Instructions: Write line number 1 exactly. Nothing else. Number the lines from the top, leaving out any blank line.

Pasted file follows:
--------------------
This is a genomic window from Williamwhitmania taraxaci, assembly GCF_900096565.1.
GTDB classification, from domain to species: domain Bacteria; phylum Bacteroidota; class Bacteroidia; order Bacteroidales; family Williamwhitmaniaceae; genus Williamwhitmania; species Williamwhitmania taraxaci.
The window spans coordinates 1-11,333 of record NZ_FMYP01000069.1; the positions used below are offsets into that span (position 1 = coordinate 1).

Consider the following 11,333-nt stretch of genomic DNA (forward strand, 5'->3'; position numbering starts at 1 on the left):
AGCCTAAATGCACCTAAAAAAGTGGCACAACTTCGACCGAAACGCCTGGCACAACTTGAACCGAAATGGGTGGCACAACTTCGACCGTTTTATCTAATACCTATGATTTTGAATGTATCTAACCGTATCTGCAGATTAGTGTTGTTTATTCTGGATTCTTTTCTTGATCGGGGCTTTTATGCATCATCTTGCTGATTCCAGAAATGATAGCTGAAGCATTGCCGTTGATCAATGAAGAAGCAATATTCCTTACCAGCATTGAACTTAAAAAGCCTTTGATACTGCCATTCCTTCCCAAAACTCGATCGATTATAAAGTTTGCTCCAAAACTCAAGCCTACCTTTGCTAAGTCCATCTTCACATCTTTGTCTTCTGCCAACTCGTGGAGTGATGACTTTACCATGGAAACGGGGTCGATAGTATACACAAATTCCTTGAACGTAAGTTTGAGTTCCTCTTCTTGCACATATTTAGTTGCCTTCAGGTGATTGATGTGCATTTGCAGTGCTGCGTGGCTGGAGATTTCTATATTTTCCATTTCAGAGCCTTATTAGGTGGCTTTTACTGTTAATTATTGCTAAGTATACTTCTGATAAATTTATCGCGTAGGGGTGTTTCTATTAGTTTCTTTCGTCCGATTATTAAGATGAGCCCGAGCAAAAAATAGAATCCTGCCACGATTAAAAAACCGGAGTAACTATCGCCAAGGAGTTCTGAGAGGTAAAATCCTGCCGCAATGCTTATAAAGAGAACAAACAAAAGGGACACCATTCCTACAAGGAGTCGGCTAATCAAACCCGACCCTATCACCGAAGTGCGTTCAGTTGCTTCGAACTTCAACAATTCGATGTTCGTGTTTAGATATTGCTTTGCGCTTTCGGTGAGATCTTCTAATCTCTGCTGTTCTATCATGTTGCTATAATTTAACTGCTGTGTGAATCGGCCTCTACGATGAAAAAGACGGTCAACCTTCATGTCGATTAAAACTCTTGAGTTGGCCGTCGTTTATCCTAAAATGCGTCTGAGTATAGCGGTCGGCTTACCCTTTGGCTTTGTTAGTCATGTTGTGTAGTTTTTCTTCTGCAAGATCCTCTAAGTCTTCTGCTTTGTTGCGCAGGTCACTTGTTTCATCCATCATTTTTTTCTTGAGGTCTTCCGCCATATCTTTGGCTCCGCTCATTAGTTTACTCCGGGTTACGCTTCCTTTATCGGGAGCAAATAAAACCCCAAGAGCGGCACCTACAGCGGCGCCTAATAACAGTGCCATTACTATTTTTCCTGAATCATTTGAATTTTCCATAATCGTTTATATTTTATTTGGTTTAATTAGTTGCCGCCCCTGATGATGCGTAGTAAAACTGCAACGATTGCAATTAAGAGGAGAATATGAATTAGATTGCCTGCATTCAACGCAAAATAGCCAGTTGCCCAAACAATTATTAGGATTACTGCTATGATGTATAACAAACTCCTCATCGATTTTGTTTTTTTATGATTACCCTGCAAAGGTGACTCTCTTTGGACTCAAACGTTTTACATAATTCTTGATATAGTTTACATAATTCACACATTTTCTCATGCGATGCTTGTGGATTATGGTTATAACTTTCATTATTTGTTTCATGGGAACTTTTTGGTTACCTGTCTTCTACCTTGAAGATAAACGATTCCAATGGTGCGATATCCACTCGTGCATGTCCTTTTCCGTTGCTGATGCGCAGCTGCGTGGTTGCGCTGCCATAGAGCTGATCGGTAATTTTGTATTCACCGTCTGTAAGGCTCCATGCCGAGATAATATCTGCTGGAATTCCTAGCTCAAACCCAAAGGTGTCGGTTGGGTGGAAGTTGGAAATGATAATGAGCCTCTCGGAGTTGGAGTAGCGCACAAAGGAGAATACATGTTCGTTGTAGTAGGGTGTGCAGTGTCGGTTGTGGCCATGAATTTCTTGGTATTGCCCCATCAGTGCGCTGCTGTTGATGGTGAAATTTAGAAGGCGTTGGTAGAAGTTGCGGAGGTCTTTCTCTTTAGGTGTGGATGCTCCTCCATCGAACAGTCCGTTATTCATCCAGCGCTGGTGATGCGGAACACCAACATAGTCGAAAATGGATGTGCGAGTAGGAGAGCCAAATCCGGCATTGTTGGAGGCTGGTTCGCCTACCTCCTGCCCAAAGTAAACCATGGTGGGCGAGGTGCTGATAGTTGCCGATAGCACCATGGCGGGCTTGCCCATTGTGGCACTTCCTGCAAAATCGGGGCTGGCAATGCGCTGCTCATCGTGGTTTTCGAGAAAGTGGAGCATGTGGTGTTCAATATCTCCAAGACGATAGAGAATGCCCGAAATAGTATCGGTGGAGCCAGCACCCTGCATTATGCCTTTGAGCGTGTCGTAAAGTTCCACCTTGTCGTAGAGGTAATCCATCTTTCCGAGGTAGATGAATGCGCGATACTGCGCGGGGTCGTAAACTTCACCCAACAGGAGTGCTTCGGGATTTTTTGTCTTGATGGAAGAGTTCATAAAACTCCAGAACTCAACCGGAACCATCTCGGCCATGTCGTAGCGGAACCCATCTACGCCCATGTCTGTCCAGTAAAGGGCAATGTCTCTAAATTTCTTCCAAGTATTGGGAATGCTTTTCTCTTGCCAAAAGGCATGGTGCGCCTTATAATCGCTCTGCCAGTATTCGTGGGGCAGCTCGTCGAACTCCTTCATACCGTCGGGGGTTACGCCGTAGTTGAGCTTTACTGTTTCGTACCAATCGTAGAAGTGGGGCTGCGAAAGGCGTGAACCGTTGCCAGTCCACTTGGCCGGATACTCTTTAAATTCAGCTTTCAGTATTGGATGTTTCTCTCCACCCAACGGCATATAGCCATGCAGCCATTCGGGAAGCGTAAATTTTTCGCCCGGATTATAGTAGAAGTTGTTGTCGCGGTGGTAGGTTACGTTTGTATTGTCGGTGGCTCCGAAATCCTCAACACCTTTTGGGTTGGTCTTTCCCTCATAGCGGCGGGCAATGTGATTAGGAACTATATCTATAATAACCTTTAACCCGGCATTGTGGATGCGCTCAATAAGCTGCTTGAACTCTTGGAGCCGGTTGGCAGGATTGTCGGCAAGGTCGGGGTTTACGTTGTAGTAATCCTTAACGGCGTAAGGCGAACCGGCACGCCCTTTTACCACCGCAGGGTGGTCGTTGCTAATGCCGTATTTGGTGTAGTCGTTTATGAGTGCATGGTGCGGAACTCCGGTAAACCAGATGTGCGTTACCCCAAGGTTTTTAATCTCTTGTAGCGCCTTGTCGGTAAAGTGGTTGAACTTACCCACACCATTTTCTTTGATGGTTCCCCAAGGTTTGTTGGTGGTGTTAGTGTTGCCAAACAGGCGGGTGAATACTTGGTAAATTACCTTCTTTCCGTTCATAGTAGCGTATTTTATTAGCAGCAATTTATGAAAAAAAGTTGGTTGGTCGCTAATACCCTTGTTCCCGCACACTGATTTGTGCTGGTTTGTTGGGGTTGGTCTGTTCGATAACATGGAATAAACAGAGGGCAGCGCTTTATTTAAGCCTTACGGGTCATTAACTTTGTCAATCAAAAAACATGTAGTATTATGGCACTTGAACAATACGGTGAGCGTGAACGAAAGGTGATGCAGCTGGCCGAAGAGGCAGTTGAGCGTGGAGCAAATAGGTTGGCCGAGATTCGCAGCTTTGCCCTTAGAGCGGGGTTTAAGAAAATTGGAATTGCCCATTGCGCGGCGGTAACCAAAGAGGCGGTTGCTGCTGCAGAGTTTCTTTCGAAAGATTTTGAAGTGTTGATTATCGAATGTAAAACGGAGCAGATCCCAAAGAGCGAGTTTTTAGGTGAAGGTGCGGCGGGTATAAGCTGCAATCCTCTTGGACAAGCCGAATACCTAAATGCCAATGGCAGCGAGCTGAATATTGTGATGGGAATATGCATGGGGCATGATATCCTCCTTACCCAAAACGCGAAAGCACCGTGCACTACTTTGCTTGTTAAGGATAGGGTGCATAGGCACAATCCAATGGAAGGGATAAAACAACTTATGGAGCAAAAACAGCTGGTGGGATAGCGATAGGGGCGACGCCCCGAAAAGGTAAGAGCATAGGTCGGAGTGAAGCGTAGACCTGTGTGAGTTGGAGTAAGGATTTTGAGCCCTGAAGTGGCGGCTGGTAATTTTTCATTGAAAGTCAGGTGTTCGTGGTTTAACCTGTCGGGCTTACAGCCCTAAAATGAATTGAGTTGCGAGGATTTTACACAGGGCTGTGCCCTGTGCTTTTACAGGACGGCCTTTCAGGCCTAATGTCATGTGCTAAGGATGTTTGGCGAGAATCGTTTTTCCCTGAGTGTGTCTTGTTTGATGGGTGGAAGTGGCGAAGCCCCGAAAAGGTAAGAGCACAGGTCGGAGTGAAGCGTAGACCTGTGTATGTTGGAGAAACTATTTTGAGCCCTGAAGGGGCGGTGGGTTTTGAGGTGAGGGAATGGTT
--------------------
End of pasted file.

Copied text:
This is a genomic window from Williamwhitmania taraxaci, assembly GCF_900096565.1.